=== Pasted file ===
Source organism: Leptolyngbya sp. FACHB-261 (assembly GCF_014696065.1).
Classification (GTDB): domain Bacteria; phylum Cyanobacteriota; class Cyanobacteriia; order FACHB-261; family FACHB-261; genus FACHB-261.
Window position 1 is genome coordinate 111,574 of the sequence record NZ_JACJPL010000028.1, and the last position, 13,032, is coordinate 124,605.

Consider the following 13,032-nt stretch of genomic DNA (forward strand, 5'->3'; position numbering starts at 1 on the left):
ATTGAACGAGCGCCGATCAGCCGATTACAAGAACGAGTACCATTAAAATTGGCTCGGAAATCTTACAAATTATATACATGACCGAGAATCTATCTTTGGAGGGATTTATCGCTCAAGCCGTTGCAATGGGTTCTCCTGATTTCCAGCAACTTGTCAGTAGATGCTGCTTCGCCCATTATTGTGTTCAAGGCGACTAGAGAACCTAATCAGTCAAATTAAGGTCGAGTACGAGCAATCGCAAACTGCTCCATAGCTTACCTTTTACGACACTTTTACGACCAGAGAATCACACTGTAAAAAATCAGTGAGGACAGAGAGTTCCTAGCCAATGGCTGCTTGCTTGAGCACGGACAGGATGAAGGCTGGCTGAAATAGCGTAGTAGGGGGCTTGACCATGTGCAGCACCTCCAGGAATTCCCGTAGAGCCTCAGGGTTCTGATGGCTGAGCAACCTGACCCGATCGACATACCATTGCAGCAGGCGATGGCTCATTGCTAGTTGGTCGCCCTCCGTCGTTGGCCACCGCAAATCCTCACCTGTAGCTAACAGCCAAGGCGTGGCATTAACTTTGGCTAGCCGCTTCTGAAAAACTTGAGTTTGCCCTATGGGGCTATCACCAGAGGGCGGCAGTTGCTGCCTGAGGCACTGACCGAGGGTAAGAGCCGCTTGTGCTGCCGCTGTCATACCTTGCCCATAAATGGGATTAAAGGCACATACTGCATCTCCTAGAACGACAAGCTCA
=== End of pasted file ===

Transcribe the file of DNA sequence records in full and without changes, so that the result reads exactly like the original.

Source organism: Leptolyngbya sp. FACHB-261 (assembly GCF_014696065.1).
Classification (GTDB): domain Bacteria; phylum Cyanobacteriota; class Cyanobacteriia; order FACHB-261; family FACHB-261; genus FACHB-261.
Window position 1 is genome coordinate 111,574 of the sequence record NZ_JACJPL010000028.1, and the last position, 13,032, is coordinate 124,605.

Consider the following 13,032-nt stretch of genomic DNA (forward strand, 5'->3'; position numbering starts at 1 on the left):
ATTGAACGAGCGCCGATCAGCCGATTACAAGAACGAGTACCATTAAAATTGGCTCGGAAATCTTACAAATTATATACATGACCGAGAATCTATCTTTGGAGGGATTTATCGCTCAAGCCGTTGCAATGGGTTCTCCTGATTTCCAGCAACTTGTCAGTAGATGCTGCTTCGCCCATTATTGTGTTCAAGGCGACTAGAGAACCTAATCAGTCAAATTAAGGTCGAGTACGAGCAATCGCAAACTGCTCCATAGCTTACCTTTTACGACACTTTTACGACCAGAGAATCACACTGTAAAAAATCAGTGAGGACAGAGAGTTCCTAGCCAATGGCTGCTTGCTTGAGCACGGACAGGATGAAGGCTGGCTGAAATAGCGTAGTAGGGGGCTTGACCATGTGCAGCACCTCCAGGAATTCCCGTAGAGCCTCAGGGTTCTGATGGCTGAGCAACCTGACCCGATCGACATACCATTGCAGCAGGCGATGGCTCATTGCTAGTTGGTCGCCCTCCGTCGTTGGCCACCGCAAATCCTCACCTGTAGCTAACAGCCAAGGCGTGGCATTAACTTTGGCTAGCCGCTTCTGAAAAACTTGAGTTTGCCCTATGGGGCTATCACCAGAGGGCGGCAGTTGCTGCCTGAGGCACTGACCGAGGGTAAGAGCCGCTTGTGCTGCCGCTGTCATACCTTGCCCATAAATGGGATTAAAGGCACATACTGCATCTCCTAGAACGACAAGCTCA